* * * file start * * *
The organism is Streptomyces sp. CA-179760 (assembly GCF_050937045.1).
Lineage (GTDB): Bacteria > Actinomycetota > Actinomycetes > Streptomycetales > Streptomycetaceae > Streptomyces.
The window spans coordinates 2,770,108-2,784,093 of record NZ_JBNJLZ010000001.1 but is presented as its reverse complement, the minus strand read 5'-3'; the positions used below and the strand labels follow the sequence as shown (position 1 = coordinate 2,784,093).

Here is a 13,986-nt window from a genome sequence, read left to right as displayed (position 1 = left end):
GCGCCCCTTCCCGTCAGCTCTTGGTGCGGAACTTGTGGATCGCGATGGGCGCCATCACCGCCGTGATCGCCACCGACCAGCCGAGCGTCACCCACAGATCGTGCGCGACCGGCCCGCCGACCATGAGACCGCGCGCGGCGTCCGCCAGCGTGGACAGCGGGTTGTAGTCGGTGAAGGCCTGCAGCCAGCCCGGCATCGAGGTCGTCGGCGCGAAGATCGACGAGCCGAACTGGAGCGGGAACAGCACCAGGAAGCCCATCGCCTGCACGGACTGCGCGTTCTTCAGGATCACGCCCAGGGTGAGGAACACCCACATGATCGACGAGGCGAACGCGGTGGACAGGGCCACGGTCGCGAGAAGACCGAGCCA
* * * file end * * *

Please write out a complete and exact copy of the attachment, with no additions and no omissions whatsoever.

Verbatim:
The organism is Streptomyces sp. CA-179760 (assembly GCF_050937045.1).
Lineage (GTDB): Bacteria > Actinomycetota > Actinomycetes > Streptomycetales > Streptomycetaceae > Streptomyces.
The window spans coordinates 2,770,108-2,784,093 of record NZ_JBNJLZ010000001.1 but is presented as its reverse complement, the minus strand read 5'-3'; the positions used below and the strand labels follow the sequence as shown (position 1 = coordinate 2,784,093).

Here is a 13,986-nt window from a genome sequence, read left to right as displayed (position 1 = left end):
GCGCCCCTTCCCGTCAGCTCTTGGTGCGGAACTTGTGGATCGCGATGGGCGCCATCACCGCCGTGATCGCCACCGACCAGCCGAGCGTCACCCACAGATCGTGCGCGACCGGCCCGCCGACCATGAGACCGCGCGCGGCGTCCGCCAGCGTGGACAGCGGGTTGTAGTCGGTGAAGGCCTGCAGCCAGCCCGGCATCGAGGTCGTCGGCGCGAAGATCGACGAGCCGAACTGGAGCGGGAACAGCACCAGGAAGCCCATCGCCTGCACGGACTGCGCGTTCTTCAGGATCACGCCCAGGGTGAGGAACACCCACATGATCGACGAGGCGAACGCGGTGGACAGGGCCACGGTCGCGAGAAGACCGAGCCA